What The Cast Of Hangin' With Mr. Cooper Is Doing Today

Primetime television for Black-centered families garnered popularity thanks to the now-controversial "The Cosby Show." While the series ran throughout most of the '80s, it didn't stop other networks from striving to achieve what NBC had their hands on. As a result, we saw a slew of Black-centric sitcoms like "Family Matters" and "Fresh Prince of Bel-Air" get the green light to carry the torch that "The Cosby Show" had left. In addition to "Full House," ABC had churned out another notable sitcom that ran for the better part of the '90s.

Comedian Mark Curry found sitcom success in 1992 when he played the basketball star-turned-Oakland high school teacher-slash-basketball coach, Mark Cooper, in "Hangin' with Mr. Cooper." With known acts such as Holly Robinson Peete and Raven-Symoné joining the fray, the ABC show loosely based on Curry's reality as an ex-basketball star was on its way to becoming a massive hit. According to an ET interview, Curry had fond memories of filming. "We were a team," he recalled. "I kind of approached it like it was a hoop team, you know, and we had so much fun."  

Through several memorable characters, the show successfully launched the careers of those involved. Though it's been more than three decades since its conception, many of its cast are still thriving. Whether it be becoming Disney's leading star of the 2000s or transitioning to voiceover work for popular animated series, here is what the cast of "Hangin' with Mr. Cooper" is doing today.

Mark Curry remained a notable stand-up comedian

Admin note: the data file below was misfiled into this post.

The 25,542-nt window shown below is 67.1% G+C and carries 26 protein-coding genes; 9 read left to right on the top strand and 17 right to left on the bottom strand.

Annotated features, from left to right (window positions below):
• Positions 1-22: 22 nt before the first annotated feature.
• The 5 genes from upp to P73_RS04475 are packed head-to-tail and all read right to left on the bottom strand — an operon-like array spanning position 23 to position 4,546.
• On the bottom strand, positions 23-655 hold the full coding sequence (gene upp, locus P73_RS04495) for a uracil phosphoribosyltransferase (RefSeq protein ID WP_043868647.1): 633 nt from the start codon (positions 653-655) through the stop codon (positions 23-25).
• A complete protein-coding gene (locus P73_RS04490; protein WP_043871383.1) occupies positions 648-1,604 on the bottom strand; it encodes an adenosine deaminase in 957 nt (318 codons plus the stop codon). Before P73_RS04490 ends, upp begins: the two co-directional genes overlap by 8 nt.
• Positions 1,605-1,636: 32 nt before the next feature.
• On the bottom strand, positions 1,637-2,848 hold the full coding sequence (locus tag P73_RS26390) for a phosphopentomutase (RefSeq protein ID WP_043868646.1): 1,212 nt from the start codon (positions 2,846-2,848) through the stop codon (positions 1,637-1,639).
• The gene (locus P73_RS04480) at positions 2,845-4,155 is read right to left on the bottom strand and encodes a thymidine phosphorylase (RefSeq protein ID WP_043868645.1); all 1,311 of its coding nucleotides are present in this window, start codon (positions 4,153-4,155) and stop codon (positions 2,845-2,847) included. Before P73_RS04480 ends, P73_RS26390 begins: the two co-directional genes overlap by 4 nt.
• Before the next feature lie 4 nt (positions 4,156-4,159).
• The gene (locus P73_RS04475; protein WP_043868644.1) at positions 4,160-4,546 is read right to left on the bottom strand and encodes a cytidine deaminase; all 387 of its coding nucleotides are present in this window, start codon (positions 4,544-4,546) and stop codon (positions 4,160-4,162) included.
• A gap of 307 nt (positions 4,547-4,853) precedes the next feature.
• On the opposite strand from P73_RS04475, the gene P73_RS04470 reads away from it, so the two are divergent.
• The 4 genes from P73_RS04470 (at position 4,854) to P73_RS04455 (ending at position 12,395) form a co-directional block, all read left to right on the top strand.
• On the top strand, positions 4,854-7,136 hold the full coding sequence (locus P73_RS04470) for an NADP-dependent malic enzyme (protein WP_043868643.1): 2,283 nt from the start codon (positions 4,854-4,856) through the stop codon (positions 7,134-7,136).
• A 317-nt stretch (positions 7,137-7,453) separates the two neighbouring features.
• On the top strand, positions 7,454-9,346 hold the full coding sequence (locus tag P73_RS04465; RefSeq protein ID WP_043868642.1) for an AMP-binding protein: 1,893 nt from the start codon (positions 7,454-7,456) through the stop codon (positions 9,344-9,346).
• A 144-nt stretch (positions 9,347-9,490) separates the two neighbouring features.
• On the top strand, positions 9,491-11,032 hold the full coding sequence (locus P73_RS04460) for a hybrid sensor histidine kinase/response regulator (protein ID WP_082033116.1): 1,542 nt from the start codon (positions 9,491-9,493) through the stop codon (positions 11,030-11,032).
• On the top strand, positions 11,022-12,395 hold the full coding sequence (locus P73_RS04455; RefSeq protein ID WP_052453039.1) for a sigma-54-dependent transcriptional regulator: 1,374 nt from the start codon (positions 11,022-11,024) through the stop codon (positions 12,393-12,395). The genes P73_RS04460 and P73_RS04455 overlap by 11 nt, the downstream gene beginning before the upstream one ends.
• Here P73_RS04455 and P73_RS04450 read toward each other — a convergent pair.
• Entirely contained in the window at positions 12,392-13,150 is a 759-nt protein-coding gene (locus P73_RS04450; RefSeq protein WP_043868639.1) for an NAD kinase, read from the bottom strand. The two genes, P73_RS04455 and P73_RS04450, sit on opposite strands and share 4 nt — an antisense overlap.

From opening for the Wayan brothers to having his own primetime television slot on ABC, Mark Curry has maintained a fruitful career after playing the jovial Mark Cooper in "Hangin' with Mr. Cooper." Through showcasing his abilities to grab the attention of those across the world, Curry wasted no time getting himself acquainted in Hollywood as Curry had numerous gigs lined up year-by-year, ranging from "The Fanatics" to "Dawg." Once the 2010s rolled around, the Oakland native began to find consistent work guest-starring in sitcoms such as "See Dad Run" and "In the Cut."

His appearances on notable television aren't uncommon. What may come as a shock, however, is that he still has a passion for doing stand-up. When he is not posting about proper first-date etiquette or the numerous ventures his daughters are embarking on, he is promoting his latest shows and appearances to his 314,000 followers (and counting) on Instagram. On August 22, 2023, he took to his Instagram to announce that he'd be going on tour with another notable comedian, Katt Williams, with the caption "Coming to a city near you ... LIKE WHAT!" Aside from the several accolades he garnered throughout his career, it is great to see that our favorite fictional high school teacher has maintained his goofy personality.

Holly Robinson Peete became a devoted spokesperson for autism

Before playing the roommate-turned-love interest, Vanessa Russell, in "Hangin' with Mr. Cooper," Holly Robinson Peete was known for her role as Officer Judy Hoffs in "21 Jump Street." Though her inclusion in the ABC sitcom only added to her status, Robinson Peete continued to find success through series like "For Your Love," "Like Family," and "Love, Inc." She also ventured into reality television along with numerous Hallmark movies, which all proved to be beneficial for her career as she's still maintained relevance throughout the years.

Aside from acting, Robinson has since transitioned into a devoted wife and mother. From marrying Rodney Peete in 1995, Robinson gave birth to four children. Her son, Rodney Peete Jr., would later be diagnosed with autism, which she revealed in an interview with People.  Since his diagnosis, Robinson made it her mission to be a spokesperson for the disorder. So much so that it even trickled into her career. In an episode of the 2023 re-adaptation of "The Proud Family," Robinson voiced Dr. Lord, a doctor who diagnosed BeBe with autism.